Among other accounts, defendant told police that he killed Heather Catterton in his mother's laundry room at approximately 4:30 in the morning on 18 October 2009. According to these statements, after Heffner was gone, defendant told Catterton that " her lighter was out," but that he had more lighters in a cabinet in the basement, and if " she'd come down there . . . we'd smoke some dope." He then followed her, used " some kind of cord" to strangle her from behind, and pulled her to the floor. Next he covered her mouth and nose with his hands " for like 10 or 15 minutes," then put a plastic Walmart bag over her face, and finally stood on her throat with his bare feet. Defendant told police that when these actions still failed to kill her, he punched her in the chest and her heart stopped beating.

Defendant stated that he then stored Catterton's body in a closet for several hours, until he disposed of it at approximately 6:00 p.m. that day. At that point, he wrapped the body in a blanket, drove it across the border to South Carolina, and dumped it near a creek along Robinson Yelton Road. Defendant said he later disposed of the blanket by throwing it in a dumpster and discarded the clothing by throwing it away near a creek. Defendant gave conflicting statements regarding his motive for the killing. At one point, he told police that he killed Heather Catterton for virtually no reason, but because he " [j]ust wanted to." At other times, he told them he killed her to help her escape a hard life that involved prostitution, beatings, and drugs.

During these same interviews, defendant also confessed to four other murders, two of which he said occurred in Florida. As for the other two homicides, defendant told police that he killed Randi Saldana several weeks after killing Catterton. In addition, defendant confessed to the August 1992 murder of Deborah Ratchford. Evidence about the Ratchford murder was not admitted at the Catterton trial.

Regarding the two women defendant claimed he killed in Florida, defendant refused throughout the interviews to provide details, but eventually did provide some information. Defendant told police that both women were white prostitutes, that he did not recall their names, and that their bodies

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were buried on Merritt Island in Brevard County. However, his statements about these murders conflicted regarding other important details. At one point, he told police that he committed the murders in 1992; at another, he said he killed them in 2009.

Four days later, on 9 December 2009, defendant recanted his confessions to the Ratchford murder and the two Florida murders. At trial, defendant also denied intentionally killing Catterton and Saldana.

PROCEDURAL HISTORY

Pretrial Proceedings

Defendant was indicted on 14 December 2009 for the murders of Heather Catterton, Randi Saldana, and Deborah Ratchford; he entered pleas of not guilty. The State moved to join the Catterton and Saldana murders for trial, but the trial court denied this motion. Thus unable to try the two cases together, the State elected to try the Catterton murder first and sought to present evidence of the Saldana and Ratchford murders under Rule of Evidence 404(b).

The trial court conducted two hearings, one that started on 6 July 2011, and a second that started on 8 August 2011, to determine what evidence the State could present under this Rule. The July hearing focused on the forecast Saldana evidence. The trial court found several similarities between the Saldana and Catterton murders, including that both decedents were white females who engaged in prostitution, that both had died in defendant's mother's house within a " matter of weeks," that the physical evidence in both cases was consistent to show that both bodies were temporarily stored in defendant's mother's basement closet, and that defendant had disposed of both bodies in York County, South Carolina. Based on these factual similarities, the trial court concluded that much of the Saldana evidence could be presented under Rule 404(b) to show that defendant acted with a common plan, scheme, or design.[1] The trial court also rejected defendant's objection based on Rule of Evidence 403, and concluded that the probative value of the Saldana evidence would not be outweighed by the risks of unfair prejudice, delay, or confusion.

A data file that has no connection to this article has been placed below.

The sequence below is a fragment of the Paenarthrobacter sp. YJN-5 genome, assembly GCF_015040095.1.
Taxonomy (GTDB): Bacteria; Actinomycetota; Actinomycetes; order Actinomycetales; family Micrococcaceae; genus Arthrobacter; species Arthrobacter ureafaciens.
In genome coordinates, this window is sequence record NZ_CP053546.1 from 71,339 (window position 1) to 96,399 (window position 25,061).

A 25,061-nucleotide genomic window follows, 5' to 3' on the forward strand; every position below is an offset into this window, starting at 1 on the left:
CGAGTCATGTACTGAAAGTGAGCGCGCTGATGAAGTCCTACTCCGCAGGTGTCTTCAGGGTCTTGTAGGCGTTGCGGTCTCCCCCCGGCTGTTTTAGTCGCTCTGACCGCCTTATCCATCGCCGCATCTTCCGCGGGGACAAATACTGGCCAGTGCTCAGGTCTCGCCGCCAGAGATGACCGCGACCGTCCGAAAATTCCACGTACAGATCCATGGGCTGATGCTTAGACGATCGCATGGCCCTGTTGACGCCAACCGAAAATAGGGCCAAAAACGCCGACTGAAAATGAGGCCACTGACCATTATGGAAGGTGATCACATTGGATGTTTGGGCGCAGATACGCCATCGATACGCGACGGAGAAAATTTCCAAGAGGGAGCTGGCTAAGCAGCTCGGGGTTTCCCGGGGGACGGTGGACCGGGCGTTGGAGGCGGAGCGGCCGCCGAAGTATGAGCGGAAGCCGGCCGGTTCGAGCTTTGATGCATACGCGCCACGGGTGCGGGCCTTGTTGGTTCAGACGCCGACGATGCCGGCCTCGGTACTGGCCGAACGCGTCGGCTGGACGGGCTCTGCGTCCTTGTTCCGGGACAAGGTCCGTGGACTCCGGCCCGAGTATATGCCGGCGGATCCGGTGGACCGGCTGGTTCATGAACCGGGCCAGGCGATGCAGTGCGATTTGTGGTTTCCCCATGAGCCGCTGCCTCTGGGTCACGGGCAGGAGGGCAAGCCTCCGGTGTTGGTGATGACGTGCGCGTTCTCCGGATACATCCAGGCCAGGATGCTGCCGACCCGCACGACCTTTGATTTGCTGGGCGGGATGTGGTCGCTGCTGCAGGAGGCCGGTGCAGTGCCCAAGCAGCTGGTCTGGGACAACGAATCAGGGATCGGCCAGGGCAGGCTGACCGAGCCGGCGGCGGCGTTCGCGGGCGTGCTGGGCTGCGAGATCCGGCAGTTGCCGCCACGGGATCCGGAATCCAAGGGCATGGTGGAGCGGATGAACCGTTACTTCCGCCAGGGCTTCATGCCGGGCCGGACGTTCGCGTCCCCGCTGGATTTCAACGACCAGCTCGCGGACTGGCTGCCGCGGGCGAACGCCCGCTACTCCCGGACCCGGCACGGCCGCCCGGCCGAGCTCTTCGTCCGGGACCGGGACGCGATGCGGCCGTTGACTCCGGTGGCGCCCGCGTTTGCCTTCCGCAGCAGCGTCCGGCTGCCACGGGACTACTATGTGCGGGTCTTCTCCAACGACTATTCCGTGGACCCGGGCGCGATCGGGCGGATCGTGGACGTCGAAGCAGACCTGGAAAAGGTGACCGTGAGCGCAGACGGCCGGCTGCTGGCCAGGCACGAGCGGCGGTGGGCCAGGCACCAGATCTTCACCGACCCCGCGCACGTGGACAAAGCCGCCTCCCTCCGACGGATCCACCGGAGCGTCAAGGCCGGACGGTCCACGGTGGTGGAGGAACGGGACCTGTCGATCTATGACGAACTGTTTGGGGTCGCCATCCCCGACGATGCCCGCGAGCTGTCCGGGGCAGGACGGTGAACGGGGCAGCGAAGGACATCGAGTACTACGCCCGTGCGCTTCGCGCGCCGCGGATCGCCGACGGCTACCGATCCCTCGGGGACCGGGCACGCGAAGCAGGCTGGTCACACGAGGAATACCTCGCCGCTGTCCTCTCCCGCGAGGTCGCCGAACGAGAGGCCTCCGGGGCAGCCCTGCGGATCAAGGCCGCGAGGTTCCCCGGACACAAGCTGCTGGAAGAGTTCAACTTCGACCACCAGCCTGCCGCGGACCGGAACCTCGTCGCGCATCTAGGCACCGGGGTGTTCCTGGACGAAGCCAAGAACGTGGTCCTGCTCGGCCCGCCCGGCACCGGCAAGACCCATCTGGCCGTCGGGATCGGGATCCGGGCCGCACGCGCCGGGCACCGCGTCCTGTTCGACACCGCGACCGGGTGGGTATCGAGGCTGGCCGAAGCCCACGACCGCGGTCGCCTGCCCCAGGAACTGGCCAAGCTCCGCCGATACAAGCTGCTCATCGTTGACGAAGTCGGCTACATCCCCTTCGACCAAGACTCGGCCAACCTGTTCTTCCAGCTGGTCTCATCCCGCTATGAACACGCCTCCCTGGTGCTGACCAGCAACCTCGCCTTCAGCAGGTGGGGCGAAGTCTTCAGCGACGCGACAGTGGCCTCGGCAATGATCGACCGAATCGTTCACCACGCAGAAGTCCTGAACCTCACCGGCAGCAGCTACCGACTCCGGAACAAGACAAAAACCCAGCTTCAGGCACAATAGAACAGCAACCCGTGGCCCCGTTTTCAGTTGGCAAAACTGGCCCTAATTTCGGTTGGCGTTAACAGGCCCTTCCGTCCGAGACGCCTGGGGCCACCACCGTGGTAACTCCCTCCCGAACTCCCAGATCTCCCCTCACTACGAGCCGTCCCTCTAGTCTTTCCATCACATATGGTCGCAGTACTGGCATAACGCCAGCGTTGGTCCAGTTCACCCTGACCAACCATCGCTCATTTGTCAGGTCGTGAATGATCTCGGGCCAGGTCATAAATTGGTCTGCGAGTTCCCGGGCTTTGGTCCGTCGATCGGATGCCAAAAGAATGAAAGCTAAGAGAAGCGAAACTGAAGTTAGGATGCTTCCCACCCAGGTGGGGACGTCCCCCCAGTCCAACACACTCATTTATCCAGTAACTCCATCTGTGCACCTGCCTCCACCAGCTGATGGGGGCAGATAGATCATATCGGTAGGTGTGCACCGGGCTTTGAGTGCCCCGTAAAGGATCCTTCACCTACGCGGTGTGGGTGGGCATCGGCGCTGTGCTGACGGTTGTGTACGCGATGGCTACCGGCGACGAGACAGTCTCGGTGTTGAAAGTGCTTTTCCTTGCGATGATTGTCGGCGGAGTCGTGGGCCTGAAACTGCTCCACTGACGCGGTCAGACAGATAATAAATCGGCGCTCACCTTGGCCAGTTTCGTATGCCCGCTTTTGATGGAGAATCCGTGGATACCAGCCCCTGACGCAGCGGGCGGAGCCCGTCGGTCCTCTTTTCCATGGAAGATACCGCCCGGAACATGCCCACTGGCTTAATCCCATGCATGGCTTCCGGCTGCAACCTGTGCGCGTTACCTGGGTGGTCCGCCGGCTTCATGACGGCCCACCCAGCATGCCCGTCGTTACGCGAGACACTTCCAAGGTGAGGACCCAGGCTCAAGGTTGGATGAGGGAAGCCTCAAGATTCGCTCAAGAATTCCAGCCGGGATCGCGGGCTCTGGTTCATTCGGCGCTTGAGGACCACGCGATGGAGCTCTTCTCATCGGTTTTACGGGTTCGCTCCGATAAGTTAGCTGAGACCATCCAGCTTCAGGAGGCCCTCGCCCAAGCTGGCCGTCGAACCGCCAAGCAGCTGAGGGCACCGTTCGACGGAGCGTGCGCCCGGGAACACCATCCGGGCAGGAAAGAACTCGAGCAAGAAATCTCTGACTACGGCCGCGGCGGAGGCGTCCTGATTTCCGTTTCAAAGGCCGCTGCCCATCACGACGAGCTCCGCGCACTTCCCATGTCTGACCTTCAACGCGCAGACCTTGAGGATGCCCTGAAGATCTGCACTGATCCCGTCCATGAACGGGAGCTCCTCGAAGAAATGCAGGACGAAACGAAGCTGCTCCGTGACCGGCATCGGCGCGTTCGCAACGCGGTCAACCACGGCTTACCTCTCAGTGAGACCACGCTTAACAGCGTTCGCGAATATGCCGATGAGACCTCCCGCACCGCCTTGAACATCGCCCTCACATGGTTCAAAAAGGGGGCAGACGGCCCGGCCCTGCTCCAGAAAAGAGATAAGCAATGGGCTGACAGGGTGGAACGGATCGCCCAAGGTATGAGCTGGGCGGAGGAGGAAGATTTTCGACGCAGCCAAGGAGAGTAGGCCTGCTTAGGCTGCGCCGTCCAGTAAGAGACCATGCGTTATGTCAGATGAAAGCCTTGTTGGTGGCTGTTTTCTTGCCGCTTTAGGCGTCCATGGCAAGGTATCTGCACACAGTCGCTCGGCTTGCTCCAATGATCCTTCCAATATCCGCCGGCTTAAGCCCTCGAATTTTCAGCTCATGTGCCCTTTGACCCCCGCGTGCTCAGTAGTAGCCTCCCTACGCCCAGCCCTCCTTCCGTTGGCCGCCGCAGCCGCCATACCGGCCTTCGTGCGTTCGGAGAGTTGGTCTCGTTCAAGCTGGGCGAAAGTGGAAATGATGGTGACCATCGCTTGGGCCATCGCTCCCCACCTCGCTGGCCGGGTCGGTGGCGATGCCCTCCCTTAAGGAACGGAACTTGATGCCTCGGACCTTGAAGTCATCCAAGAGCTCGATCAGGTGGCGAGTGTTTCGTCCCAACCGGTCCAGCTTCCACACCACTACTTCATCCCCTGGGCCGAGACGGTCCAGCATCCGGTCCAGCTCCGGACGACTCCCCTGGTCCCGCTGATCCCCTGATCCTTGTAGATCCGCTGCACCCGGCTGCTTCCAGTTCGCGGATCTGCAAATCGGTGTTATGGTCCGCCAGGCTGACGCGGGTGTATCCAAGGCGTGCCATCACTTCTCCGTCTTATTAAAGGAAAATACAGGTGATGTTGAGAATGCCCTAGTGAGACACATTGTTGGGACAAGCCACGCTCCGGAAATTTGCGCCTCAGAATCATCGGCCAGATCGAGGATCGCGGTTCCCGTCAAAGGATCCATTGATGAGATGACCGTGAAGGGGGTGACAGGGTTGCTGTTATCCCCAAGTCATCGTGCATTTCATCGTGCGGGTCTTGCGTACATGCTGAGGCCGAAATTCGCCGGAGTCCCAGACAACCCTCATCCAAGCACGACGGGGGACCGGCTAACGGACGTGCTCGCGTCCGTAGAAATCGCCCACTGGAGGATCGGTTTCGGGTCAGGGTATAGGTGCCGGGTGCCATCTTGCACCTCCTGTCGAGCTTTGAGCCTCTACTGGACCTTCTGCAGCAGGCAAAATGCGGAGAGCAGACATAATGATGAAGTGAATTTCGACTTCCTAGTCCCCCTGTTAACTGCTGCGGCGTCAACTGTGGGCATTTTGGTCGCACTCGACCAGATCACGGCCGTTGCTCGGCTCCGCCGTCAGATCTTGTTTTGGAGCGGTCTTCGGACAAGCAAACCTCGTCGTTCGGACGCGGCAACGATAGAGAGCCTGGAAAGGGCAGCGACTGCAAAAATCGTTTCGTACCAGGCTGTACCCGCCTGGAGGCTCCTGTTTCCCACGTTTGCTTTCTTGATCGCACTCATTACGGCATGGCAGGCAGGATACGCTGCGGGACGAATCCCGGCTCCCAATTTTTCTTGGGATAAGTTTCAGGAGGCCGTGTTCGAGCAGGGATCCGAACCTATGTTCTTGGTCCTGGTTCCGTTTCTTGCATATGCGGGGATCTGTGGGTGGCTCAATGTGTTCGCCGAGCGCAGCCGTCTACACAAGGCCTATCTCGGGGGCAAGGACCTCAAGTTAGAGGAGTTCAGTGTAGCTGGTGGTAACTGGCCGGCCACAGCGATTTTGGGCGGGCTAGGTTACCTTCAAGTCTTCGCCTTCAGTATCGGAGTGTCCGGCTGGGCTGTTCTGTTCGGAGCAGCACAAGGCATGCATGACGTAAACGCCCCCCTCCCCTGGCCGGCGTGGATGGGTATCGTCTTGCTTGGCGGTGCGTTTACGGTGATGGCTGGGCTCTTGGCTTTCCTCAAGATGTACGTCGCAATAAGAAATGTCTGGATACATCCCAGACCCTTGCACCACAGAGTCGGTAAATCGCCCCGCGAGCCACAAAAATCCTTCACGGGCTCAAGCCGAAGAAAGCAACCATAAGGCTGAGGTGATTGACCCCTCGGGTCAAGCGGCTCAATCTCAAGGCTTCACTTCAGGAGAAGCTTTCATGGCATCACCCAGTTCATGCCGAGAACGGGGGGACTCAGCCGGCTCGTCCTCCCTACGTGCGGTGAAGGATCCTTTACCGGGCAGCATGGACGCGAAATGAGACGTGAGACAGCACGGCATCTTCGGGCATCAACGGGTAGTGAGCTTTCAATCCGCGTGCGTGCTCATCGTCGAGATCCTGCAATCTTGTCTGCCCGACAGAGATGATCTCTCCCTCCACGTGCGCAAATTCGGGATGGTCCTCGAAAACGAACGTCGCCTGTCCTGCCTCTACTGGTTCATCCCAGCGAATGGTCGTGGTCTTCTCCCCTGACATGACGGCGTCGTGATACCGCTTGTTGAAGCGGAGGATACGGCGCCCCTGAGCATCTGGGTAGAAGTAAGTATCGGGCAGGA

The August hearing focused on the evidence the State sought to present regarding the Ratchford murder. The trial court considered the State's forecast and found several important differences between the two cases, including the remoteness in time between the occurrences, the differences in the causes of death, the dissimilar alleged motives, and the role of a third party in Ratchford's death but not Catterton's. Based on these differences, the trial court concluded that evidence of the Ratchford murder was inadmissible under both Rule 404(b) and Rule 403.

Trial

Opening arguments at the trial for Heather Catterton's murder were delivered on 18 October 2011, and on the same day, the State began to present its case-in-chief. The State's first witnesses testified about the discovery of Catterton's body and the events leading up to her death, and the State focused throughout the trial on the substance of defendant's confessions. By the second day of trial, however, over defendant's continuing objection, the State began also to focus heavily on evidence regarding the death of Randi Saldana. For example, on the second day of trial, a witness described finding the burnt body of Randi Saldana and testifying that it " felt like human flesh." The day after that, the State called Saldana's sister to testify about Saldana's good character and their close relationship. In all, the State presented twelve witnesses who testified about the Saldana death; this presentation spanned seven of the eight days on which the State presented evidence.

The State concedes that " [i]t is true that there was more evidence presented concerning the Saldana murder than there was for the murder of Heather Catterton--at least in part because there simply existed more evidence about the Saldana murder." The